The talents of three of Miami's creative forces have joined together to create the new play, "I Elect: Power Every Four Years," which is aimed at reenergizing any of those dispirited by recent events. The message? You can create change, but only if you vote.
The play, "I Elect: Power Every Four Years" stars Carey Brianna Hart, with a script by playwright Bill Spring and direction from Ricky J. Martinez, who created it in the midst of the pandemic.
In this one-woman play, a monologue performed by Hart, shepherds the character, Bella, through an emotional journey that takes her from the depths of despair and hopelessness by sending her mind on a journey. The end result is a revelation that moves her to action.
The play also takes on women's rights and racism themes, but its focal point on the importance of voting is resonated with Hart. She recalled a memory from 1988, when she was a theater student in Chicago, and let a presidential election slip by without casting a ballot.
"I went home to Miami and I casually mentioned at the dinner table that I hadn't voted and I got the lecture of my life from my mother. My mom and her friends had fought and gotten dogs sicced on them when they were helping people register to vote, so I never forgot the shaming I got," Hart says.
Hart's mother activism dated back to when she was a college student, and one day, walking across her college campus in Tallahassee, she encountered another group of students heading to Woolworth's to stage a lunch counter sit-in. It was one of the pivotal events of the 1960s Civil Rights struggle. Her mother was also arrested and jailed in New York City, when she traveled to protest the all-white delegation that then-segregated Florida had dispatched to the 1964 World's Fair.
Despite that one-time college slip-up, Hart is such a passionate voter that this year, she says, "one organization sent me a chart of houses in my neighborhood where people lived who had missed the last election. I don't know why they sent it, maybe they wanted me to go to their houses and tell them to vote," she said, with a laugh.
Hart is a familiar face to South Florida theater-goers. She has performed in productions at African American Performing Arts Community Theatre, AreaStage, GableStage, M Ensemble Theatre Company, Mad Cat New Theatre, Thinking Cap Theatre, the Vinnette Carroll Theatre and the Women's Theatre Project, among many others. She also wrote "Dust Tracks," a one woman show about Florida-native Zora Neale Hurston, a writer, anthropologist and filmmaker whose works portrayed racial struggles in the early 1900s.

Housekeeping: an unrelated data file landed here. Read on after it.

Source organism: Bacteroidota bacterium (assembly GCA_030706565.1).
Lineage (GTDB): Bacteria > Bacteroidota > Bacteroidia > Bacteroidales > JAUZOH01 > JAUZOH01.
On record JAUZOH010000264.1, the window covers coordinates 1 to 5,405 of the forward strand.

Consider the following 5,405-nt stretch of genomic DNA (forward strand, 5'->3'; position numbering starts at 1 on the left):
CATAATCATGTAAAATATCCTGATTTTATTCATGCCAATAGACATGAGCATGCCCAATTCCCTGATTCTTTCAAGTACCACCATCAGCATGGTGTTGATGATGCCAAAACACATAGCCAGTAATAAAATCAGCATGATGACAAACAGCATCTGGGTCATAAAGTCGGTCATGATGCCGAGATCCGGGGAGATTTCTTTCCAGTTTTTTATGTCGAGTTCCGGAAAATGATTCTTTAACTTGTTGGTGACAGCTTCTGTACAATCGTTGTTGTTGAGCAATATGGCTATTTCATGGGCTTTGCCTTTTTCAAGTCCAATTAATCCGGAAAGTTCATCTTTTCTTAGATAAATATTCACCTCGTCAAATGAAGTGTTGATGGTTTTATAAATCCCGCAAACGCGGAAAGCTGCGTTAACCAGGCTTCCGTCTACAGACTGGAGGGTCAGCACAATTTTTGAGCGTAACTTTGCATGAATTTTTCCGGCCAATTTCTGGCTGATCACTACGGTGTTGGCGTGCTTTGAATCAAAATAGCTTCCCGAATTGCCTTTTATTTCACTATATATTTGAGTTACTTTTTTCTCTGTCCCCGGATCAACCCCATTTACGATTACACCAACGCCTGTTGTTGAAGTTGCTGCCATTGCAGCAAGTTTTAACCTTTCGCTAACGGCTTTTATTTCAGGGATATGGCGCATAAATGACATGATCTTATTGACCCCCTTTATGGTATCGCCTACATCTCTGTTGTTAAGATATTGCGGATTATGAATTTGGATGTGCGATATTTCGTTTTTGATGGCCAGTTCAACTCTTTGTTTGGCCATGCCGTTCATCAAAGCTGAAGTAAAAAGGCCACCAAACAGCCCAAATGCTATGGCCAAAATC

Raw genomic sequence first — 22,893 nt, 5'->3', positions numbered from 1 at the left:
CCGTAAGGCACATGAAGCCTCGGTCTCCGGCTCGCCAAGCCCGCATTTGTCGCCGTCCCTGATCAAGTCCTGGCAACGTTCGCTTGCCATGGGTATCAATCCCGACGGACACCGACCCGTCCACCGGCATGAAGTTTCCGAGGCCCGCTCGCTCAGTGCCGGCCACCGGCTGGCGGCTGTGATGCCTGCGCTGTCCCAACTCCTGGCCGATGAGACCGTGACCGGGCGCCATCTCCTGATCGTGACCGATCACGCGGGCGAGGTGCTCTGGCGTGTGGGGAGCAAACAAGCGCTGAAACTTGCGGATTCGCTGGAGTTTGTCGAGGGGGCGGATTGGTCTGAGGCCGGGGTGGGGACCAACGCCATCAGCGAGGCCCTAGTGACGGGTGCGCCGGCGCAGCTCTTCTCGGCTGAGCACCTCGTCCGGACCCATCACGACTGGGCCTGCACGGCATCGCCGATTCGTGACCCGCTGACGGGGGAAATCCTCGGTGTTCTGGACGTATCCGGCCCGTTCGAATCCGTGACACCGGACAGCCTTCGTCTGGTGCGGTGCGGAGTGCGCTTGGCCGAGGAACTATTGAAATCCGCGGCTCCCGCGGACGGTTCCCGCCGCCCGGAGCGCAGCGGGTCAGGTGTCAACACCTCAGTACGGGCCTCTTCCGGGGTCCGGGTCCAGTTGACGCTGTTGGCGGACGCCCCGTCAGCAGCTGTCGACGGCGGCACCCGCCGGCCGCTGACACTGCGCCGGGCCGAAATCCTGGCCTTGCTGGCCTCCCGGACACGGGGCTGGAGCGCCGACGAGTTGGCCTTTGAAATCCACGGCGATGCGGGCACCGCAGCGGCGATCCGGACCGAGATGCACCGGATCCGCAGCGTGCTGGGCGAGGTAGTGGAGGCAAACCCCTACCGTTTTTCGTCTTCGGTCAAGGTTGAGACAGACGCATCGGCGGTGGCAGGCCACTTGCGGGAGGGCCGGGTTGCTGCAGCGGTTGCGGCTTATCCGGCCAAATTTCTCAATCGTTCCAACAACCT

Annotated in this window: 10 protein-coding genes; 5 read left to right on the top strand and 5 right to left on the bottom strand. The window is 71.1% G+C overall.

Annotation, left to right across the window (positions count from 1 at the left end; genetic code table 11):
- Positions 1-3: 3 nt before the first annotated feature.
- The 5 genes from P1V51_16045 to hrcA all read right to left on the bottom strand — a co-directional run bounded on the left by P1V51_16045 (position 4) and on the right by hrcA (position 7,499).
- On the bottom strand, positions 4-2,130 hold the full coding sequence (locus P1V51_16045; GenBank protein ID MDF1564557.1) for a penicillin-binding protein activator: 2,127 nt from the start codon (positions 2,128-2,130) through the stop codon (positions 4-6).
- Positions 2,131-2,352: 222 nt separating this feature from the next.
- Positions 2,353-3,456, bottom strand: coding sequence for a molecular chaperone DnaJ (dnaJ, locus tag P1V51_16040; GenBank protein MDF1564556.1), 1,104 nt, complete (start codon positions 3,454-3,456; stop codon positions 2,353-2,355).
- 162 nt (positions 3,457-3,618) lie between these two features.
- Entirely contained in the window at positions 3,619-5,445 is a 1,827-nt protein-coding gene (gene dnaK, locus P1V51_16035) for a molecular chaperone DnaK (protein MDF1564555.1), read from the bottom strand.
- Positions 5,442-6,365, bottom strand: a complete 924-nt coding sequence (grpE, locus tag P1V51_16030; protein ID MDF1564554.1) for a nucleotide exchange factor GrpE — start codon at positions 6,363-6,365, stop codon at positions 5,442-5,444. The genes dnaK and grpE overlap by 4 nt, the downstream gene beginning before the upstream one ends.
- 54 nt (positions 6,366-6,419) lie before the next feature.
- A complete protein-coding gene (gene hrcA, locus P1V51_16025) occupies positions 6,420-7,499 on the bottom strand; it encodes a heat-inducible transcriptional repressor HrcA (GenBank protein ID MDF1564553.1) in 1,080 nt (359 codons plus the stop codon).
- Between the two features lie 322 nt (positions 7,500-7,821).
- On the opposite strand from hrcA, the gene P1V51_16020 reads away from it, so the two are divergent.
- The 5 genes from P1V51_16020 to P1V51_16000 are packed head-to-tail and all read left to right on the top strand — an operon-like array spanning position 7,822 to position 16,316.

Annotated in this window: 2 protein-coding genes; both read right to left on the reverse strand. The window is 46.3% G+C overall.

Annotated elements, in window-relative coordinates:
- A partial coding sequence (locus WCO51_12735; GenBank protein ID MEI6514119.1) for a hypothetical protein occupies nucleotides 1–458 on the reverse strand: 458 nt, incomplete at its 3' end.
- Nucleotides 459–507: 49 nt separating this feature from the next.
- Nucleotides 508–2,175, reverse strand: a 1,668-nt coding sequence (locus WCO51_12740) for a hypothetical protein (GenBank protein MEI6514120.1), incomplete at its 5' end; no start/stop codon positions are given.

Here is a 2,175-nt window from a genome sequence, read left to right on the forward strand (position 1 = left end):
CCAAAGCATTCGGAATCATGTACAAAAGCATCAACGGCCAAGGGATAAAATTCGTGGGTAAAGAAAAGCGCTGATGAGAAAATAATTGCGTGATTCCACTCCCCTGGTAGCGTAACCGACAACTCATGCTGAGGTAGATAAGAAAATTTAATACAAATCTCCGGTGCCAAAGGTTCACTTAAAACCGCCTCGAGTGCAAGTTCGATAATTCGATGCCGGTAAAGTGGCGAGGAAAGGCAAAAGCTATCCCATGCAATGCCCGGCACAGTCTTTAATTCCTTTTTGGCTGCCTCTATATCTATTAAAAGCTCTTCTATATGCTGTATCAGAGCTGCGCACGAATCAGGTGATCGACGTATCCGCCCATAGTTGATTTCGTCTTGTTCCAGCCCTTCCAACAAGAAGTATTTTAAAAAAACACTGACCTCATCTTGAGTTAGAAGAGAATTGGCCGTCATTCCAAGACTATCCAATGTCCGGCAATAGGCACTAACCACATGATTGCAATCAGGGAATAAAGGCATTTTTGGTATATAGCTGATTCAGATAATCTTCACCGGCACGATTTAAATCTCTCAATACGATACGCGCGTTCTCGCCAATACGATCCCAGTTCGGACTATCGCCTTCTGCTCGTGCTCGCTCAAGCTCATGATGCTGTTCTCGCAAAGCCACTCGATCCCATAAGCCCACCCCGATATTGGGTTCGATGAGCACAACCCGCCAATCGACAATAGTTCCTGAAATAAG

For Spring, sitting down to write, while everyone else was locked down, was not a choice, but a compulsion. "For myself, as an artist, the best thing I can do about all of this is to create work. That is what I do when I am cornered and don't know what else to do," he says.
Bella's character had its genesis at another time when Spring also felt compelled to transform his reaction to events into words, which was in 2018, when a gunman opened fire at Marjory Stoneman Douglas High School in Parkland, killing 17 students and staff members.
The pandemic inspired Spring to take that work and turn it into a play that would reflect today. "The monologue was always about a woman who had isolated herself in her own home – a situation further amplified by our current experiences, the quarantine and the pandemic," Spring said.
Spring is an actor and playwright, whose work has been featured nationally at various festivals including FUSE: the New York Celebration of Queer Culture at HERE Arts Center, and the Philadelphia Fringe Festival, and whose autobiographical works include "Miss Miss Vanilla & the Hustler," "The Prehistoric Zip Code of Water," "The House," "Skin Deep", "Dream of the Firemen," and "Kmart and Spirituality.
For Martinez, directing the play proved to be, "from start to finish, a wellspring during this heavy year," he says.
Martinez is an award-winning director and playwright who has been invited to direct the Kennedy Center's American College Theater Festival's the MFA Playwrights' Workshop; Stanford University 's National Center for New Plays; James Madison University and the Forbes Center; the Words A-fire festival in New Mexico; and other organizations across the country.
The rehearsals for the theater-on-film was done over Zoom, but the actual shooting occurred over the span of two weeks, with location assistance from Locust Projects in Miami. Rounding out the "I Elect" team was Jose Lima, producer and Denisse Perez, photography director.
"Time was of the essence, with the election looming. In a two-week period, we conducted 18 hours of rehearsals (three hours a night) via Zoom. Our tech-rehearsal quickly followed these two weeks, and we filmed it all in one day," says Spring.
As for Hart, she is hoping that Bella's story will motivate anyone who thinks their vote doesn't matter to gather themselves up and head to the polls.
"Bella is a woman at rock bottom, thinking she has nothing and then she realizes that this isn't true. She realizes that you still have a choice, you have things in your life that will inspire you, but it's up to you to find that in yourself."
"I ELECT: Power Every Four Years" premieres Saturday, Oct. 17 as a free live-stream on YouTube Live! from 7 to 7:30 p.m. The play will remain available through Election day Nov. 3 and beyond. Viewing is free, but viewers will be encouraged to donate to Engage Miami, a nonprofit organization that encourages young people to vote.